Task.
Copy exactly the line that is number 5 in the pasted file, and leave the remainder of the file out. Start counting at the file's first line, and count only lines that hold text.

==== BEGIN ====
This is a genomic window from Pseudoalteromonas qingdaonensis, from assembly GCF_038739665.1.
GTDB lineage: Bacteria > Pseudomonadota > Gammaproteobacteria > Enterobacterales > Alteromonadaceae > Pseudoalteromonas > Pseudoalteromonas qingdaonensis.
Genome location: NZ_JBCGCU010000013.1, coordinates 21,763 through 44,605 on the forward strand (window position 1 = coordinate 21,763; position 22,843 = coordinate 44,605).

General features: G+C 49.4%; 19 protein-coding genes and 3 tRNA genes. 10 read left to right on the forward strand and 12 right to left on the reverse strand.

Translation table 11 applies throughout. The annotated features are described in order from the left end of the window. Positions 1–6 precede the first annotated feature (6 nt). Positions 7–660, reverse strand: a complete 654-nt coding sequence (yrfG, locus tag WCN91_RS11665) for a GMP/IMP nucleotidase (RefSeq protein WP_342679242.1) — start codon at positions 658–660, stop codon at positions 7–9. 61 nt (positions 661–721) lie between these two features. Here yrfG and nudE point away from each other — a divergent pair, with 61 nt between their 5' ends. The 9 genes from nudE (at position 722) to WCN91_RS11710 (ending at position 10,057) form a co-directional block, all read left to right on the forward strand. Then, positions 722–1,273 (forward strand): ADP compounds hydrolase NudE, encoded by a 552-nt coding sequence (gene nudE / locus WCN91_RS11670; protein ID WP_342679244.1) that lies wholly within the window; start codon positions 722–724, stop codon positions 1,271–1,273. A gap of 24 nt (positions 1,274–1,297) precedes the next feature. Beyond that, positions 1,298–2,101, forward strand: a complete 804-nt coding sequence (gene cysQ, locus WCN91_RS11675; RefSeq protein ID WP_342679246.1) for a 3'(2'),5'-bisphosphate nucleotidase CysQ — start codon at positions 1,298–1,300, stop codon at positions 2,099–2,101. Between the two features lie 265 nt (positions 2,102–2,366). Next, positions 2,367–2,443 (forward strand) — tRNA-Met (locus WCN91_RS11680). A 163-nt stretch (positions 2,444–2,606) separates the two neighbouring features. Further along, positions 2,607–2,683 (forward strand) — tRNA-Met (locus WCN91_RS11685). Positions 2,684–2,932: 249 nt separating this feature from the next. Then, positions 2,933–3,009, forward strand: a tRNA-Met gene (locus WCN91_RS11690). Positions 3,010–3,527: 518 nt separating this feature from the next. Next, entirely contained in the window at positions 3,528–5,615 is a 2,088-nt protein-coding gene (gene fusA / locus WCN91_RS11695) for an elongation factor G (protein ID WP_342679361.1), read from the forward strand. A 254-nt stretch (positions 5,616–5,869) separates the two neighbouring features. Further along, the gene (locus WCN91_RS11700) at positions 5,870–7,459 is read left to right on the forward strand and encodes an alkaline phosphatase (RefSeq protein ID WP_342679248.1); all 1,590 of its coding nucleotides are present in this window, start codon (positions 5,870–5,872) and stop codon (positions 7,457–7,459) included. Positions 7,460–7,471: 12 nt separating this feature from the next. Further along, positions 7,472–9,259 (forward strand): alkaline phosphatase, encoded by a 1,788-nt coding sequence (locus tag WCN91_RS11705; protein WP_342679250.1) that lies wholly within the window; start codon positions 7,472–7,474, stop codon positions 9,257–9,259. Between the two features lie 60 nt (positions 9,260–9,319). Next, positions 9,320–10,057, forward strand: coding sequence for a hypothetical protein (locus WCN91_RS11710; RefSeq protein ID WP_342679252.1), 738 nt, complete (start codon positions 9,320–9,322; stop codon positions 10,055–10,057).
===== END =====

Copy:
Translation table 11 applies throughout. The annotated features are described in order from the left end of the window. Positions 1–6 precede the first annotated feature (6 nt). Positions 7–660, reverse strand: a complete 654-nt coding sequence (yrfG, locus tag WCN91_RS11665) for a GMP/IMP nucleotidase (RefSeq protein WP_342679242.1) — start codon at positions 658–660, stop codon at positions 7–9. 61 nt (positions 661–721) lie between these two features. Here yrfG and nudE point away from each other — a divergent pair, with 61 nt between their 5' ends. The 9 genes from nudE (at position 722) to WCN91_RS11710 (ending at position 10,057) form a co-directional block, all read left to right on the forward strand. Then, positions 722–1,273 (forward strand): ADP compounds hydrolase NudE, encoded by a 552-nt coding sequence (gene nudE / locus WCN91_RS11670; protein ID WP_342679244.1) that lies wholly within the window; start codon positions 722–724, stop codon positions 1,271–1,273. A gap of 24 nt (positions 1,274–1,297) precedes the next feature. Beyond that, positions 1,298–2,101, forward strand: a complete 804-nt coding sequence (gene cysQ, locus WCN91_RS11675; RefSeq protein ID WP_342679246.1) for a 3'(2'),5'-bisphosphate nucleotidase CysQ — start codon at positions 1,298–1,300, stop codon at positions 2,099–2,101. Between the two features lie 265 nt (positions 2,102–2,366). Next, positions 2,367–2,443 (forward strand) — tRNA-Met (locus WCN91_RS11680). A 163-nt stretch (positions 2,444–2,606) separates the two neighbouring features. Further along, positions 2,607–2,683 (forward strand) — tRNA-Met (locus WCN91_RS11685). Positions 2,684–2,932: 249 nt separating this feature from the next. Then, positions 2,933–3,009, forward strand: a tRNA-Met gene (locus WCN91_RS11690). Positions 3,010–3,527: 518 nt separating this feature from the next. Next, entirely contained in the window at positions 3,528–5,615 is a 2,088-nt protein-coding gene (gene fusA / locus WCN91_RS11695) for an elongation factor G (protein ID WP_342679361.1), read from the forward strand. A 254-nt stretch (positions 5,616–5,869) separates the two neighbouring features. Further along, the gene (locus WCN91_RS11700) at positions 5,870–7,459 is read left to right on the forward strand and encodes an alkaline phosphatase (RefSeq protein ID WP_342679248.1); all 1,590 of its coding nucleotides are present in this window, start codon (positions 5,870–5,872) and stop codon (positions 7,457–7,459) included. Positions 7,460–7,471: 12 nt separating this feature from the next. Further along, positions 7,472–9,259 (forward strand): alkaline phosphatase, encoded by a 1,788-nt coding sequence (locus tag WCN91_RS11705; protein WP_342679250.1) that lies wholly within the window; start codon positions 7,472–7,474, stop codon positions 9,257–9,259. Between the two features lie 60 nt (positions 9,260–9,319). Next, positions 9,320–10,057, forward strand: coding sequence for a hypothetical protein (locus WCN91_RS11710; RefSeq protein ID WP_342679252.1), 738 nt, complete (start codon positions 9,320–9,322; stop codon positions 10,055–10,057).